2 min read

Non-disparagement clauses: What constitutes a breach?

By Kelly Godfrey

The inclusion of non-disparagement clauses in settlement agreements and deeds of release are very common. The clause generally requires a party not to disparage or denigrate the other party after the conclusion of the employment relationship. But how enforceable are these clauses?

The issue was recently examined in the high-profile case of Network Ten Pty Ltd v van Onselen (2023). Dr van Onselen’s employment with Network Ten Pty Ltd (Ten) was terminated on terms set out in an agreed deed of settlement, which included the following non-disparagement clause: “…the Employee agrees not to disparage the Company or any of the Releasees or make any statement or publication, or authorise any other person to disparage or make any statement or publication, whether oral or in writing, which may or which does in fact bring the Company or any Releasees into disrepute or ridicule or which may otherwise adversely affect their respective reputations.”

However, a few months after signing the deed of settlement, Dr van Onselen published an article in The Australian, which Ten alleged breached the non-disparagement clause.

Dr van Onselen argued that the non-disparagement clause did not prevent him from making fair comments and only prevented statements made in bad faith that went beyond fair comment.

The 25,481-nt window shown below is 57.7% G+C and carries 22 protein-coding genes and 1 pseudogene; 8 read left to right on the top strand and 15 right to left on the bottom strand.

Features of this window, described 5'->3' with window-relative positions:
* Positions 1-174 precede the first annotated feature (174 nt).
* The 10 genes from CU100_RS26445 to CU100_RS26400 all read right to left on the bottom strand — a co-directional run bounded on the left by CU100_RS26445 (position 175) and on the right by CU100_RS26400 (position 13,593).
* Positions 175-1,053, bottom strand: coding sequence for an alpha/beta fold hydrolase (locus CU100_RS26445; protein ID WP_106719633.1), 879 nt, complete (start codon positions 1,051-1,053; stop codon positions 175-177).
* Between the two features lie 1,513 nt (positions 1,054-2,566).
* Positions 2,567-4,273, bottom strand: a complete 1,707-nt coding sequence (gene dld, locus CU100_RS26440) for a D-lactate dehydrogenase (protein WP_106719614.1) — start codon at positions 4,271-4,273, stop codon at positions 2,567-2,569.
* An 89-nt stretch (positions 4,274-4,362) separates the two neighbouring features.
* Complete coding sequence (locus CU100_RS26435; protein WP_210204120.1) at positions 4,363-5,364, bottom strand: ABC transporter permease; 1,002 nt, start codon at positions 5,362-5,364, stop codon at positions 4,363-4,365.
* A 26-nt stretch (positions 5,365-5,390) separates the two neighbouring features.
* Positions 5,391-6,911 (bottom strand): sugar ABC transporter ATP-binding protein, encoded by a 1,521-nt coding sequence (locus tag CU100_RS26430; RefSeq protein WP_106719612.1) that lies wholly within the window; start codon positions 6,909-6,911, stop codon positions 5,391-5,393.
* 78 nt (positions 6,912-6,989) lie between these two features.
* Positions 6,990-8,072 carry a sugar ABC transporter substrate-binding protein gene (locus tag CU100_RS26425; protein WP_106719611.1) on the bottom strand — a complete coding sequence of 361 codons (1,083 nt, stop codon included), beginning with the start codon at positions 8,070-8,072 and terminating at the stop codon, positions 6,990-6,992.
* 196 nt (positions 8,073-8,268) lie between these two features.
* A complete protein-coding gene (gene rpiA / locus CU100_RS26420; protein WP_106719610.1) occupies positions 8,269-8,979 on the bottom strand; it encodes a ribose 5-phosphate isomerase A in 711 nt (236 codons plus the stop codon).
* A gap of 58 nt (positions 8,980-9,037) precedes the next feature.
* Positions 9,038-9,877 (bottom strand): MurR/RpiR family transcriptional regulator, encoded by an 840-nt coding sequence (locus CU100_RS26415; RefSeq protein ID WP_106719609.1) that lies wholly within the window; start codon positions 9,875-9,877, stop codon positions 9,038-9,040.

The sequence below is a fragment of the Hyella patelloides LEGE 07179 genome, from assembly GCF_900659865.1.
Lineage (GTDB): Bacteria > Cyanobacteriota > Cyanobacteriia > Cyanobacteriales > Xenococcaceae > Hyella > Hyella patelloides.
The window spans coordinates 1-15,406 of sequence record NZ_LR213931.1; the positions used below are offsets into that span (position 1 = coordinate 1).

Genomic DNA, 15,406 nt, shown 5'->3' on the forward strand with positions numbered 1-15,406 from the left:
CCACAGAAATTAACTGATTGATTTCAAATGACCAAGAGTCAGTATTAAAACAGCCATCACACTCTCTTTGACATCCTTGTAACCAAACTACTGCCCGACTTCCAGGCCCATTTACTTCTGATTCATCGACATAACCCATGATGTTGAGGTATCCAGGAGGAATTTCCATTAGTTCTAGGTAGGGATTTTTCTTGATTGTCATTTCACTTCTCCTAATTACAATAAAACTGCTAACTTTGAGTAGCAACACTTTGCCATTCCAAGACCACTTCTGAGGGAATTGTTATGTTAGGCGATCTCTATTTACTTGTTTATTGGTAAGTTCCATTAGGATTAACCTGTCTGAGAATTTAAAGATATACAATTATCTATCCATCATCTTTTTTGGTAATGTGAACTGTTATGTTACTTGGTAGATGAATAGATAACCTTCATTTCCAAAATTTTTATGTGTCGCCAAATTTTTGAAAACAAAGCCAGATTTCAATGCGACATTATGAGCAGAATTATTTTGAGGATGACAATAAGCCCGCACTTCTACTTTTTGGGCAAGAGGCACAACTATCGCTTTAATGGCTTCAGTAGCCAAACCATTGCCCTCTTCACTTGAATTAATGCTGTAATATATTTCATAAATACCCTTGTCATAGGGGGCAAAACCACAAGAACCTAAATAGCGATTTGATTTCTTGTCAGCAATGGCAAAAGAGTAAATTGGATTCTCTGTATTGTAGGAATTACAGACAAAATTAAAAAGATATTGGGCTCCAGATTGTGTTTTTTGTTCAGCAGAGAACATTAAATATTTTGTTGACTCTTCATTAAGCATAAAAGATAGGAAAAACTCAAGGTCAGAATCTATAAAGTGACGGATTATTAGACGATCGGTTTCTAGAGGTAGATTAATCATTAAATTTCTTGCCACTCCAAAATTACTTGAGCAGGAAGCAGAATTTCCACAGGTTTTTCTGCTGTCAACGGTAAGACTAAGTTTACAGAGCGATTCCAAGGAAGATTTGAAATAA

The Supreme Court disagreed and indicated that while fair comment was an available defence to a defamation action, it wasn’t to a breach of contract claim, where the non-disparagement clause contained no express exclusion for “fair comments”.

The Supreme Court also rejected Dr van Onselen’s argument that the clause was an unenforceable restraint of trade, as Dr van Onselen could still undertake his profession. In any event, the clause went no further than to protect Ten’s legitimate business interests.

The Supreme Court found Dr van Onselen’s article was not expressed in “neutral terms” and was in breach of the deed. The article contained:

  • language such as “a role I walked away from”;
  • references to plummeting sales and ratings; and
  • comments indicating that Ten was “limping along with little attention paid to it by its overseas owners (or its domestic competitors to be frank)”.

It was held that the article was not merely providing the reader with publicly available information.

Nevertheless, the Supreme Court held an injunction was not required as the article was a one-off mistake with no real risk of a repeated breach.

This case demonstrates the importance of including non-disparagement clauses in deeds of settlement as a protection against denigrating comments by employees. They do have value and can be enforced.

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